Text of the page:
So, in her post, Kate mentions something I said during my "Corporate Mullet" presentation from the Realpage User Conference. At some point I paraphrased Gary Vaynerchuk and said, "When did it no longer become our job to show our residents we care?" Man did it feel powerful to say that. I think I may have even got a few applause from the audience, but who knows. ;) Anyway, after my presentation was over a couple people that liked what I said came up to me and asked, "What should we do on if someone gives us a bad rating and we know some (or all) of what they say isn't true?" My response was, "Apologize." (CLICK HERE FOR EXAMPLE)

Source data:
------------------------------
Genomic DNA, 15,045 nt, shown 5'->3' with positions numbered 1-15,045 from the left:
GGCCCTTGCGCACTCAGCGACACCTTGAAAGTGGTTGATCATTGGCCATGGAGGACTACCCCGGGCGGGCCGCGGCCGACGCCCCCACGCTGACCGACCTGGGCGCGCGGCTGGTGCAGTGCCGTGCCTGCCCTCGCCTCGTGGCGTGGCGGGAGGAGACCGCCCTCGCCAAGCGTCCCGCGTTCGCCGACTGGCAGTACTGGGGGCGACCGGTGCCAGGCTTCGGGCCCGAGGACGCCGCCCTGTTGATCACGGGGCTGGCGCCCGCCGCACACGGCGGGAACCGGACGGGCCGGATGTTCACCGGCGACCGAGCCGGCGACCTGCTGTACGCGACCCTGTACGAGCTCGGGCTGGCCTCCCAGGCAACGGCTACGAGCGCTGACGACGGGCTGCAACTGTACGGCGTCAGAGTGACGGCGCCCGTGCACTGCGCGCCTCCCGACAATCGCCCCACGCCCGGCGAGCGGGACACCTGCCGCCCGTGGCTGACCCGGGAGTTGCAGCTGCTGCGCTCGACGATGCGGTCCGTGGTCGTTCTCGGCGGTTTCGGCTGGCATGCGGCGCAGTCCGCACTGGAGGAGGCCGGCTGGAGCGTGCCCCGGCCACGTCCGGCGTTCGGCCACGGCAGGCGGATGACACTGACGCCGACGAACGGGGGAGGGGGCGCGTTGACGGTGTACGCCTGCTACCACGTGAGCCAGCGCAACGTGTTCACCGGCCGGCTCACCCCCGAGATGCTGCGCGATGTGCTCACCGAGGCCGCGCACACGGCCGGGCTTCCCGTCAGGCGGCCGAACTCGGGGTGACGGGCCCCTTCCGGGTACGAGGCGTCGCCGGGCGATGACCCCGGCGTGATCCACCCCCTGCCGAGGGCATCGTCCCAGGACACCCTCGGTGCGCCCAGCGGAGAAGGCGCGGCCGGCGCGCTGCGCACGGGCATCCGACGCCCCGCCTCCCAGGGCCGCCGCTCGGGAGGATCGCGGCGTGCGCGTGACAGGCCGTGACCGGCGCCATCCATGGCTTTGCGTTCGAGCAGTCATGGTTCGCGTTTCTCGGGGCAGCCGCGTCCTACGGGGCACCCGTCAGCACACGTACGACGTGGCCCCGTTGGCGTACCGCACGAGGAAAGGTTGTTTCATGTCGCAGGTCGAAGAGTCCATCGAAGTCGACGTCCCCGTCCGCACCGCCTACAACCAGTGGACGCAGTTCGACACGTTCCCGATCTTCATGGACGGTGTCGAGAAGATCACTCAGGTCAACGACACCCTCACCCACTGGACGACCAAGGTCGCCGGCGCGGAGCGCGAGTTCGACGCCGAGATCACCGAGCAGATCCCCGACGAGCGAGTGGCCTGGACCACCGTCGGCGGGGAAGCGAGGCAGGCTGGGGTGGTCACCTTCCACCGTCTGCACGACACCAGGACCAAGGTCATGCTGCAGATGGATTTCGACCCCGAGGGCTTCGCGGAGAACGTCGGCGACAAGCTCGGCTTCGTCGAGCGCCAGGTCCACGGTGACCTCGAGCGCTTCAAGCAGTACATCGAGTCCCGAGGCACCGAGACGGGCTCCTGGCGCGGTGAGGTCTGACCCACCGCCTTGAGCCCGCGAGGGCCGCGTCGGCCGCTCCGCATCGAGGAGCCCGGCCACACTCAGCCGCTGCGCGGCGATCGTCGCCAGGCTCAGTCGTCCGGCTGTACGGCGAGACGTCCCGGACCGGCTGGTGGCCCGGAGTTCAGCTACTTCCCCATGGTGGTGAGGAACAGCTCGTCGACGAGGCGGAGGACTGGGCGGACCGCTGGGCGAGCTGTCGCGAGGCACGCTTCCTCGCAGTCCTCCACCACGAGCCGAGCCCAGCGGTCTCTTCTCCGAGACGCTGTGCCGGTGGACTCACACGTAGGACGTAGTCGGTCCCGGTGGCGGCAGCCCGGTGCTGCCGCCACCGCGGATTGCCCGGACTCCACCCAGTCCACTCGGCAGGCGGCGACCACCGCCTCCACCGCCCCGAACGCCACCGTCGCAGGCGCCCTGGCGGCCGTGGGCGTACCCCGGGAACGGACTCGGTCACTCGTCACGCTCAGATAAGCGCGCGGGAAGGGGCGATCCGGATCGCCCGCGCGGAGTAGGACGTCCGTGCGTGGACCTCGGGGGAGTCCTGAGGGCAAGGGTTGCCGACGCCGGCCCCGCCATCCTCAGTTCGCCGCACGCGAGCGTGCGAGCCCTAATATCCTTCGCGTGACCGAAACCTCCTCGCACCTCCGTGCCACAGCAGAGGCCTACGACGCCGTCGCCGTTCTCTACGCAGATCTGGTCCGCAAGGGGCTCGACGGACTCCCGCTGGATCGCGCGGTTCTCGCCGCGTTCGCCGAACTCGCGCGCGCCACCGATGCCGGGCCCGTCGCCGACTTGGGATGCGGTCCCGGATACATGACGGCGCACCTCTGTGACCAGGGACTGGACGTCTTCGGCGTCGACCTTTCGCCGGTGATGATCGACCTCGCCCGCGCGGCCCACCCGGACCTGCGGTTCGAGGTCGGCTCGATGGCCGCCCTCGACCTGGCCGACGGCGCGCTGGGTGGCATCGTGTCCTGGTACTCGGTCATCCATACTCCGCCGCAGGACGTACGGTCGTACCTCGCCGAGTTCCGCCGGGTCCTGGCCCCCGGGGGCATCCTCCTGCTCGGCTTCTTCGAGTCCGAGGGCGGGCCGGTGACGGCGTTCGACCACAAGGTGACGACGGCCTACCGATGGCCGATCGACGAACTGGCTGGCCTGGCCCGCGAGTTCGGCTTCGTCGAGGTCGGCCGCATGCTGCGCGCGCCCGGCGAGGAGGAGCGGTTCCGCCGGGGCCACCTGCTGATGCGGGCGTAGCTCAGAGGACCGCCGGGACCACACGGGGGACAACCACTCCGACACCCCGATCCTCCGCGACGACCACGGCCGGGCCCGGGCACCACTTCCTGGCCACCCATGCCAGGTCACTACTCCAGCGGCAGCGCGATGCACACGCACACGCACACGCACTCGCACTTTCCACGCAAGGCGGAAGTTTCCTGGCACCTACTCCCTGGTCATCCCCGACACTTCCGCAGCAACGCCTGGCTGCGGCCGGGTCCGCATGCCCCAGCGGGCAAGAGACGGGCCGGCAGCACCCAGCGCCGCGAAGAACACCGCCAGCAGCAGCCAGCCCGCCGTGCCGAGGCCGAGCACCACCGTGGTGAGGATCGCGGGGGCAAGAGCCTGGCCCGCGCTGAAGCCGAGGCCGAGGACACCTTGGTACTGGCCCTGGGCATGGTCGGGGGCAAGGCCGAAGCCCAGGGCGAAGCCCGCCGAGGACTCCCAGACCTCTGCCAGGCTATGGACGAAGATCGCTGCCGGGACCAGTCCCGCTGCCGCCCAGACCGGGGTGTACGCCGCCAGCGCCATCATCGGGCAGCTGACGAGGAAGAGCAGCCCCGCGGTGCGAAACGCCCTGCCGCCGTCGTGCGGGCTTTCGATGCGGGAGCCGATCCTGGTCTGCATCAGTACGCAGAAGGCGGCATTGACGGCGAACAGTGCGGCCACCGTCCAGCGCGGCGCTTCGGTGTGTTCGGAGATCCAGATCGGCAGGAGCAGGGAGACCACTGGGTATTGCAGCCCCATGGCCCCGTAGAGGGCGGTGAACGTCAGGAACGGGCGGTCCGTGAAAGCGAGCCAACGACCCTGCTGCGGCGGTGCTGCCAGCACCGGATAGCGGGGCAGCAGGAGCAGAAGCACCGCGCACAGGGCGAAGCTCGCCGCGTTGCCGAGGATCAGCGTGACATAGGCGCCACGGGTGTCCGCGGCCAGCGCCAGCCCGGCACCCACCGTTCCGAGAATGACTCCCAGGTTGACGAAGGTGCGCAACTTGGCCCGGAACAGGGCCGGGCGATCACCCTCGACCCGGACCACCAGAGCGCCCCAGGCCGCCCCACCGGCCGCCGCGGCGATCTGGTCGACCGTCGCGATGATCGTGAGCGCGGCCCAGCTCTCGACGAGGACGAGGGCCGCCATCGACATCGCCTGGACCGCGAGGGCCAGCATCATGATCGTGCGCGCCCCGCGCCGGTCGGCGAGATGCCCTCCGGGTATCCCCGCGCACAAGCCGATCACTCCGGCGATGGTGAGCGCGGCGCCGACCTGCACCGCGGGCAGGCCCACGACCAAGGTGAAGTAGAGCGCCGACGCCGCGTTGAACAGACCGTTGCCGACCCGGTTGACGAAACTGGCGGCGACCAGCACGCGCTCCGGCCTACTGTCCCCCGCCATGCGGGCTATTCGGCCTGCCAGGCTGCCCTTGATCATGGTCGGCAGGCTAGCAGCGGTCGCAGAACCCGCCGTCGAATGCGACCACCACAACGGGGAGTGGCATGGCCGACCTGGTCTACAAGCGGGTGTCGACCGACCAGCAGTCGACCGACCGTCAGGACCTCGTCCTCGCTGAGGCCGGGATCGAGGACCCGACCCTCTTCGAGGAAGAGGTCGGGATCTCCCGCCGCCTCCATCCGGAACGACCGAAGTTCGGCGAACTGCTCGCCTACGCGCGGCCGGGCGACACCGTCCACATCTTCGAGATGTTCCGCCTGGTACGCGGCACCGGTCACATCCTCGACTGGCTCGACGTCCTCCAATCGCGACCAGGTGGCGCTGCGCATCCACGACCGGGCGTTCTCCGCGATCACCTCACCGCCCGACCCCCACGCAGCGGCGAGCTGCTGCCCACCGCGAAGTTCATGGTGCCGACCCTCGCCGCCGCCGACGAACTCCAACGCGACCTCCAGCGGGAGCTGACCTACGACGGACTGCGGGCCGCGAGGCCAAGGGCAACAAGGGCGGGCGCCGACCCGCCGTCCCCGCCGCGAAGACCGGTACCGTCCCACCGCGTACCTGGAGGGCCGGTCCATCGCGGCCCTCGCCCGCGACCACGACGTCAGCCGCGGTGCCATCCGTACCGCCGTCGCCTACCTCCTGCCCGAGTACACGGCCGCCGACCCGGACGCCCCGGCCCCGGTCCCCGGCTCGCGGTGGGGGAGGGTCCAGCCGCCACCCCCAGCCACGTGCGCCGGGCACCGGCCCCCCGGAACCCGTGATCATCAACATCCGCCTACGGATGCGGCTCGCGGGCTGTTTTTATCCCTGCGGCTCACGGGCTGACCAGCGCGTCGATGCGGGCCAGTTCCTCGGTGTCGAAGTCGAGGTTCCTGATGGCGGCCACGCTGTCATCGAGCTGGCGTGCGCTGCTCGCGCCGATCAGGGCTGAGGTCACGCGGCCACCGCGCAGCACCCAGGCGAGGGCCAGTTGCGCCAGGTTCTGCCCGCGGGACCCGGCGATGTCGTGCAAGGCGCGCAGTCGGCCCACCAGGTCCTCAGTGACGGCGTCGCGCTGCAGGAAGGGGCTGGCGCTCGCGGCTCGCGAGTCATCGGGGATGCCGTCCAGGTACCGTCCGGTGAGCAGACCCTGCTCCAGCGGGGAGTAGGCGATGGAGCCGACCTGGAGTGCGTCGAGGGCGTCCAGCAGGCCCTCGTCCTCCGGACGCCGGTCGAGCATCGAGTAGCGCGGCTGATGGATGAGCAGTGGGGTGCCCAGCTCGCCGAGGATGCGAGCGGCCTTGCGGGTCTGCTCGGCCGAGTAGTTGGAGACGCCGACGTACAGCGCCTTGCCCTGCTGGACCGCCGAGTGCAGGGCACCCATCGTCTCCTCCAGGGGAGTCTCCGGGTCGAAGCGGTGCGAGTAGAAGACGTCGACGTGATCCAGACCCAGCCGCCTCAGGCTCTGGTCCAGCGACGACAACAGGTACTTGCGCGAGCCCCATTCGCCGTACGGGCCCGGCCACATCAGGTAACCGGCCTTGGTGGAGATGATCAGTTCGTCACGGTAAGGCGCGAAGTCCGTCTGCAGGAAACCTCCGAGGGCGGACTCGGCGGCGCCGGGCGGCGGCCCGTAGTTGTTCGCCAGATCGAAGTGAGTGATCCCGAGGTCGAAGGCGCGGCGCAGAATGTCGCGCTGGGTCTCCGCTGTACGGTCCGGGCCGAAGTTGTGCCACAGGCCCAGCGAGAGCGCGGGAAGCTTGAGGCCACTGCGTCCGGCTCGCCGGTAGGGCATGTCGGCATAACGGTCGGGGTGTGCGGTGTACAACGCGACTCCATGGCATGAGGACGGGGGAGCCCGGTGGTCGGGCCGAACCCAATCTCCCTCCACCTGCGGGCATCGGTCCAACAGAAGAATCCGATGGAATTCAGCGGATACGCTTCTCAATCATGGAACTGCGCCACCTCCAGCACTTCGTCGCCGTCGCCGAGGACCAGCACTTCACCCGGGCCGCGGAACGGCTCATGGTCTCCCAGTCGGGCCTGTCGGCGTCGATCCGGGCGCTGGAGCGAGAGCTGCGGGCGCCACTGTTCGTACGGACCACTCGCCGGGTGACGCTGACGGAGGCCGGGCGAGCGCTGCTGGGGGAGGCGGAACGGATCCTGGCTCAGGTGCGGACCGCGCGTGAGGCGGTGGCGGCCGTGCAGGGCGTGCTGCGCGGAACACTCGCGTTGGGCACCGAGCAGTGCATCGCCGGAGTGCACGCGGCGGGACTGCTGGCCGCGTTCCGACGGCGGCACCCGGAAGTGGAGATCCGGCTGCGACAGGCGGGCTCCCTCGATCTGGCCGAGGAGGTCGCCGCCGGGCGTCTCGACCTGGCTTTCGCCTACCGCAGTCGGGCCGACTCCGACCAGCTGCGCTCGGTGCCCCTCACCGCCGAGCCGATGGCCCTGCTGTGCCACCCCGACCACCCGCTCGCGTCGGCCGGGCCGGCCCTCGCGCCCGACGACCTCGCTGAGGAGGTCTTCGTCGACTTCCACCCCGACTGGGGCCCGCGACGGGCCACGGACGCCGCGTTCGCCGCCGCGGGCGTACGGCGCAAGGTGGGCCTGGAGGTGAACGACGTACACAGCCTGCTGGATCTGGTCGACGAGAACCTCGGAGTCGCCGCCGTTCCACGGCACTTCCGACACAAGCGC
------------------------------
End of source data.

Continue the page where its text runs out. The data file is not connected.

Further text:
To me it doesn't matter if it's just a disgruntled ex-employee, or a real concern. I say apologize. Tell them you are sorry for their concern, thank them for taking the time to voice their concern, and tell them that you will be researching the situation further as it's your goal to continually improve the service you offer. With this response you don't admit that you've done anything wrong, you show appreciation for people voicing their concerns, and you highlight your goal of continuous improvement (as I hope that is what we're all striving for). Do you want to be known as a brand that ignores your customers, or as a brand that listens and responds?